Since 1995, the genomes of nearly 50 plants have been sequenced and thanks to advances in technology, the rate at which these sets of genetic instructions are being deciphered is increasing rapidly.
Just 10 plant genomes were sequenced between 2000 and 2008. In 2012, by comparison, 13 genomes were published and another 12 in 2013. They include major grain, fruit and vegetable crops such as corn, wheat, barley, rice, soybeans, hemp, cotton, flax, apple, peach, watermelon, tomato, strawberry, potato, cucumber, grape and Chinese cabbage.
“Having these increasingly comprehensive collections of DNA allows us to mine useful genes more efficiently and make better use of them,” says Owen Hoekenga, research molecular biologist for Cornell University.
Once the genome has been sequenced, genotyping tools can be used to determine the genetic variants that any individual plants may possess. Genotyping provides information about the complete genetic makeup of a particular plant variety or species. It allows breeders to very quickly and easily identify beneficial or desirable traits that can potentially be deployed across varieties of the same species, and in some cases across different plant species using transgenic technologies.
“As genotyping tools are becoming increasingly inexpensive, it’ll be more straightforward to deploy traits into a wider range of germplasm for broader impact,” says Hoekenga. “The question is whether or not the use of trans-gene technologies is going to expand beyond its current base in maize, soybeans, sugar beet and cotton to include other economically important crops like rice or wheat.”
In November 2012, a team of international scientists announced that they had sequenced the wheat genome that contains 96,000 genes and is five times larger than the human genome. That was followed by sequencing of the barley genome in October 2012, which has 5.3 billion letters of genetic code.
Because the genomes of plants such as barley and wheat are so large, scientists use a technique called shotgun sequencing, which essentially breaks the genome into smaller, more manageable segments for analysis and then reassembles them.
“Shotgun sequencing is being routinely applied to increasingly large and complex organisms,” says Hoekenga. “It’s so much more efficient in terms of how much information you recover from a single experiment.”
DNA Mapping and Sequencing
Many people mistake DNA mapping and sequencing for the same thing, but they are different processes that provide different information. A DNA (or genetic) map shows where certain things (identified with genetic markers) are located and in what order on the chromosome of a genome. DNA sequencing (of a genome) is much more comprehensive and reveals not just where things are on the chromosome, but also what they look like and what they do.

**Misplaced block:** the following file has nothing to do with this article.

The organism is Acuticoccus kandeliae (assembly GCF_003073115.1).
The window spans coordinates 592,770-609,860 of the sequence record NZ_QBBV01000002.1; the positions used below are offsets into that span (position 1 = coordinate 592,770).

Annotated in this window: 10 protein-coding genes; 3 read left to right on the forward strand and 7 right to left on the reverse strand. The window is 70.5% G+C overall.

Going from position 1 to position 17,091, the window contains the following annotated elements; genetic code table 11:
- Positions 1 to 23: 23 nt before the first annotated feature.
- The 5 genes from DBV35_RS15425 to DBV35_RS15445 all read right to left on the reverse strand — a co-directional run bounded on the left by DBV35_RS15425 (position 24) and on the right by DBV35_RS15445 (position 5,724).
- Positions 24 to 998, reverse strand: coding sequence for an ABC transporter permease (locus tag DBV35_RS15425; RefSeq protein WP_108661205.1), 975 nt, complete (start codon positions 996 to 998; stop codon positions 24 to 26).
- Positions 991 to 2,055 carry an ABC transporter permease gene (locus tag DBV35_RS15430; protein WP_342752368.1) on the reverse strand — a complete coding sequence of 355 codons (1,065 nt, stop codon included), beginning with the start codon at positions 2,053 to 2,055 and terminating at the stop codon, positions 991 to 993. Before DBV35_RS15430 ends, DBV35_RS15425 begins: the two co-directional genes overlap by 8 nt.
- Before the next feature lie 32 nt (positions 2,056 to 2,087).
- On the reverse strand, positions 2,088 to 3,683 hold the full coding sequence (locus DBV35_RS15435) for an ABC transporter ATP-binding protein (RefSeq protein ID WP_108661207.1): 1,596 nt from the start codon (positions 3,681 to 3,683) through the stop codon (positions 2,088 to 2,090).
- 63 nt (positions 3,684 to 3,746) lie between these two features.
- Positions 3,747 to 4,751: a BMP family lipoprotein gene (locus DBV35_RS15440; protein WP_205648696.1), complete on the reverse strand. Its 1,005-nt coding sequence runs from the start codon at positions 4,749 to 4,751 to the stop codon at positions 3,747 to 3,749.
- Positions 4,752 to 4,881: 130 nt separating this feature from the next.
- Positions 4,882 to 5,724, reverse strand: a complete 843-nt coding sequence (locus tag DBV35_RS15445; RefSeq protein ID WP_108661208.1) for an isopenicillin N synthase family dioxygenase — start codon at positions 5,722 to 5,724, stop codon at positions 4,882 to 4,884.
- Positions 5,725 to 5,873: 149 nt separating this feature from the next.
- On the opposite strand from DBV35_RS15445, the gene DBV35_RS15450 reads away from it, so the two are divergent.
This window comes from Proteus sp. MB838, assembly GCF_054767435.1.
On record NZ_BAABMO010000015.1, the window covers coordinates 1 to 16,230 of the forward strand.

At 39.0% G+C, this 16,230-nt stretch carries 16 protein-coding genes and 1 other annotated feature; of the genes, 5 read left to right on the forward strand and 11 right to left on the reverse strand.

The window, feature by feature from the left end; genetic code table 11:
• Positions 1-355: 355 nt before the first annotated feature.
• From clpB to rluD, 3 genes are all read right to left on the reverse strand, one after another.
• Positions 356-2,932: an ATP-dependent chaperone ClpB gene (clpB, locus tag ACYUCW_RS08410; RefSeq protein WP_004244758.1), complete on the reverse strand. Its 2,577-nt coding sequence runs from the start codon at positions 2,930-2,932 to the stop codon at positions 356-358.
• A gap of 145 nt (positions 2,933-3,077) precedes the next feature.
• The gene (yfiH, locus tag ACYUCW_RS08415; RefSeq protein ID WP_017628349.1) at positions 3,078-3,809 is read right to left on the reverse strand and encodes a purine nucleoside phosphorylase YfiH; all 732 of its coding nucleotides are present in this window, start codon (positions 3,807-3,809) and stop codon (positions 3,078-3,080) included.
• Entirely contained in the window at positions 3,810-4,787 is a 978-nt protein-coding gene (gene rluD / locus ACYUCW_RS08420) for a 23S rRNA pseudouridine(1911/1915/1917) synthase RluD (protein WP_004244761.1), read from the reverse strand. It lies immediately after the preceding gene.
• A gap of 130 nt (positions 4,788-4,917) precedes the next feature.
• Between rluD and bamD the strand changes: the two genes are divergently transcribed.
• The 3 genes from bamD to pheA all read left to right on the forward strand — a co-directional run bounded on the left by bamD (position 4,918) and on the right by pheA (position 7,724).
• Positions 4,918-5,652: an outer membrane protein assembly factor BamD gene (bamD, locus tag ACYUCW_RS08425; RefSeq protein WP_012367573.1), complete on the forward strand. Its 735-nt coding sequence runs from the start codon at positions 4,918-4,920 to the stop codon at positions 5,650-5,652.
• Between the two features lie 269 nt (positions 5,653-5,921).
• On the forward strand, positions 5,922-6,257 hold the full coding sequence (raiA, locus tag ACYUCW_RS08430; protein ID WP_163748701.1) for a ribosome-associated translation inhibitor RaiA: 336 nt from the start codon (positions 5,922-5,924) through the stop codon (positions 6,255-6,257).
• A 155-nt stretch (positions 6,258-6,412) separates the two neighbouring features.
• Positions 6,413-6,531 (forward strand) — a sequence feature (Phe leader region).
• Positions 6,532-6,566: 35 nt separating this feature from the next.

Genetic sequencing identifies the specific genes or forms of a gene (alleles) that confer or control traits or functions that could be useful to plant breeders, such as those that influence yield, oil or protein content, drought tolerance, disease or pest resistance.
“It’s now more time and cost efficient to use genome sequencing to ask genetic mapping questions because for the same amount of time, effort and cost we can get 100,000 pieces of information simultaneously, rather than 10,” says Hoekenga. “In terms of creating a more comprehensive snapshot of the genome, it’s the difference between a masterpiece and a little paint-by-numbers picture. You have so much more information of such greater depth that it’s just more useful.”
A gene, dubbed the “scarecrow gene,” has been studied in the stems and roots of plants. Cornell University researchers, however, discovered that the gene is also found in the leaves of certain plants. The C3 pathway is the most common photosynthetic pathway in plants and is found in crops such as rice. The C4 photosynthetic pathway is used in corn, sorghum and millet, which are grown in arid climates. Plants that use the C4 pathway use water, nitrogen and sunlight 50 percent more efficiently in areas where water is scarce than those that use the C3 pathway.
Gene Silencing Technology
Understanding how plants turn specific genes on and off to perform certain functions or defend themselves may pave the way for new varieties with increased pest and disease resistance through the use of gene silencing technology.
One of these technologies, RNA interference (RNAi) is being employed by some major seed companies, such as Monsanto, to try and provide resistance to pests such as corn rootworm.
“RNAi is a one of a number of mechanisms by which genes can be silenced or turned off,” says Hoekenga. “Part of RNAi relies on the fact that in plants there are sensing mechanisms that can recognize RNA molecules that they regard as being pathogens in some way. If you can introduce into a plant a sequence that creates an RNA molecule that matches the gene you want to turn off, the plant will recognize this trigger and turn off the target gene. Gene silencing can not only be used to silence genes that exist in the plant, but they can also be used to silence genes of organisms that interact with the plant [like diseases and pests].”